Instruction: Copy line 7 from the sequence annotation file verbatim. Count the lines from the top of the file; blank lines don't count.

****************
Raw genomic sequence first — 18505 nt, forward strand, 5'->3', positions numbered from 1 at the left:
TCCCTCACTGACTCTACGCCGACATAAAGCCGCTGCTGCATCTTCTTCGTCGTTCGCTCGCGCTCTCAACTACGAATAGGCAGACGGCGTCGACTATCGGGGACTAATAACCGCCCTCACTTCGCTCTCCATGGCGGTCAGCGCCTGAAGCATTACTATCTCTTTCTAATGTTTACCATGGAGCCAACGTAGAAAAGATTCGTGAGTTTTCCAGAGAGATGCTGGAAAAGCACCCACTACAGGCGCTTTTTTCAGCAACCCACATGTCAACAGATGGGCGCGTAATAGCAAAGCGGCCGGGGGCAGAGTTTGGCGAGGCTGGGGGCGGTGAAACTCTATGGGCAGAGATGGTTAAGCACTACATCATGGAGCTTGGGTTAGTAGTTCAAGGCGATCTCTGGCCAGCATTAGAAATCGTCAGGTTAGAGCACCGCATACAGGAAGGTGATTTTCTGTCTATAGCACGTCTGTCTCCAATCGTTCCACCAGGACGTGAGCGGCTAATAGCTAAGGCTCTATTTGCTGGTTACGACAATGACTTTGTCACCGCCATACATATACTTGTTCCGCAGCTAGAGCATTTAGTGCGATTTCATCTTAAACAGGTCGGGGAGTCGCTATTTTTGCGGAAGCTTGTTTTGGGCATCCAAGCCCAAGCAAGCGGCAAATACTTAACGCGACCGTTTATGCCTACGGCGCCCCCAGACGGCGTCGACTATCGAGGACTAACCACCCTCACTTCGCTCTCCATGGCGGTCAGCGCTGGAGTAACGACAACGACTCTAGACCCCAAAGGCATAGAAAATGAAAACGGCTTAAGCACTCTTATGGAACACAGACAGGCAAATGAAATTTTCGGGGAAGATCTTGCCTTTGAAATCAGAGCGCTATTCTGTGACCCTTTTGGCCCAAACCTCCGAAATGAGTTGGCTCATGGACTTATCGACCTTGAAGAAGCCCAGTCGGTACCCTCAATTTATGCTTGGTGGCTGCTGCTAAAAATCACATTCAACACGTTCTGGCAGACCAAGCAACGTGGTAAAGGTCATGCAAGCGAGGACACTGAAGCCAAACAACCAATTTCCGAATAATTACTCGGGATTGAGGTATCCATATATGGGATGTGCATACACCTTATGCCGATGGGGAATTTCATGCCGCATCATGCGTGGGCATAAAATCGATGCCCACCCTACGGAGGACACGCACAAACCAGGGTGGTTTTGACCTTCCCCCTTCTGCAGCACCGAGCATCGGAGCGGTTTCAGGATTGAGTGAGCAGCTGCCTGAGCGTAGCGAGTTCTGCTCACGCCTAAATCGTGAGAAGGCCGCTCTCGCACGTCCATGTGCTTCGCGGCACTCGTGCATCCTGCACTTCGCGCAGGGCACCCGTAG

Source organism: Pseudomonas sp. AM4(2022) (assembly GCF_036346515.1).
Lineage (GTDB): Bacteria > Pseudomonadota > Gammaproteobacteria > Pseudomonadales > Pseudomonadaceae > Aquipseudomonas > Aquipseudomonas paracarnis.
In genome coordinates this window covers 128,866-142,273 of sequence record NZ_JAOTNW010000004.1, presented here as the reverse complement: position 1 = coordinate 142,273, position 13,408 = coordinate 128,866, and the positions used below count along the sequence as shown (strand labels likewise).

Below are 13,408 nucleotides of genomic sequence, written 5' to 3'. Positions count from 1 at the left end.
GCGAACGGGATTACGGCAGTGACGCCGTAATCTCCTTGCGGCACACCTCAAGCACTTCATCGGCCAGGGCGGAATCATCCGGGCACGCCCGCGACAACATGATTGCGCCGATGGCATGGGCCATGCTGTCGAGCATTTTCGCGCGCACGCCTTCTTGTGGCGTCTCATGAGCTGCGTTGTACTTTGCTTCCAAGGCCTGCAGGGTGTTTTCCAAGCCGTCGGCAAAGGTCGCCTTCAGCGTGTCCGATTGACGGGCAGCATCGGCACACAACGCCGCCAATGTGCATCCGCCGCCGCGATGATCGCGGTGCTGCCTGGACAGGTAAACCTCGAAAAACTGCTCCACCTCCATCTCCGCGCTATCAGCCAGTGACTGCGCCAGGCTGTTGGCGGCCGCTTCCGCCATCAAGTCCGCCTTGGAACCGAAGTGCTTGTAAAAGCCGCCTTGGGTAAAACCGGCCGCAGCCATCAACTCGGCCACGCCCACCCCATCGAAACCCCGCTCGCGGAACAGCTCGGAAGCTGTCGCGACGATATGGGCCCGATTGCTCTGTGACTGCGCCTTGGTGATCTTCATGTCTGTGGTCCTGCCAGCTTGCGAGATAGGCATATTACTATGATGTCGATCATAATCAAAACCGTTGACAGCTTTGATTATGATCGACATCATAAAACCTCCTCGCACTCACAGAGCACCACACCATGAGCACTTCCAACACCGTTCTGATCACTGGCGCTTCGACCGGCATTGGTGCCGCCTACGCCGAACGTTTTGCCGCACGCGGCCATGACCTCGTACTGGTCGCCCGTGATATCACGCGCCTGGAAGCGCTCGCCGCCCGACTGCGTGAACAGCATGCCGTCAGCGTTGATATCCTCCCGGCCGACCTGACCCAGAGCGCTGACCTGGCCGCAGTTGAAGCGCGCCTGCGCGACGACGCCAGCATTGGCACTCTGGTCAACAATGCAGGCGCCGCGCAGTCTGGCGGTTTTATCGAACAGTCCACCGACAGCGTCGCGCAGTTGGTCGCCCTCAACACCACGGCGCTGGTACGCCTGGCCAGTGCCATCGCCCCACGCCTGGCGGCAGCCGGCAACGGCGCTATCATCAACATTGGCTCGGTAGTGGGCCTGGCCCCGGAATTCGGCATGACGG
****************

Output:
GCGAACGGGATTACGGCAGTGACGCCGTAATCTCCTTGCGGCACACCTCAAGCACTTCATCGGCCAGGGCGGAATCATCCGGGCACGCCCGCGACAACATGATTGCGCCGATGGCATGGGCCATGCTGTCGAGCATTTTCGCGCGCACGCCTTCTTGTGGCGTCTCATGAGCTGCGTTGTACTTTGCTTCCAAGGCCTGCAGGGTGTTTTCCAAGCCGTCGGCAAAGGTCGCCTTCAGCGTGTCCGATTGACGGGCAGCATCGGCACACAACGCCGCCAATGTGCATCCGCCGCCGCGATGATCGCGGTGCTGCCTGGACAGGTAAACCTCGAAAAACTGCTCCACCTCCATCTCCGCGCTATCAGCCAGTGACTGCGCCAGGCTGTTGGCGGCCGCTTCCGCCATCAAGTCCGCCTTGGAACCGAAGTGCTTGTAAAAGCCGCCTTGGGTAAAACCGGCCGCAGCCATCAACTCGGCCACGCCCACCCCATCGAAACCCCGCTCGCGGAACAGCTCGGAAGCTGTCGCGACGATATGGGCCCGATTGCTCTGTGACTGCGCCTTGGTGATCTTCATGTCTGTGGTCCTGCCAGCTTGCGAGATAGGCATATTACTATGATGTCGATCATAATCAAAACCGTTGACAGCTTTGATTATGATCGACATCATAAAACCTCCTCGCACTCACAGAGCACCACACCATGAGCACTTCCAACACCGTTCTGATCACTGGCGCTTCGACCGGCATTGGTGCCGCCTACGCCGAACGTTTTGCCGCACGCGGCCATGACCTCGTACTGGTCGCCCGTGATATCACGCGCCTGGAAGCGCTCGCCGCCCGACTGCGTGAACAGCATGCCGTCAGCGTTGATATCCTCCCGGCCGACCTGACCCAGAGCGCTGACCTGGCCGCAGTTGAAGCGCGCCTGCGCGACGACGCCAGCATTGGCACTCTGGTCAACAATGCAGGCGCCGCGCAGTCTGGCGGTTTTATCGAACAGTCCACCGACAGCGTCGCGCAGTTGGTCGCCCTCAACACCACGGCGCTGGTACGCCTGGCCAGTGCCATCGCCCCACGCCTGGCGGCAGCCGGCAACGGCGCTATCATCAACATTGGCTCGGTAGTGGGCCTGGCCCCGGAATTCGGCATGACGG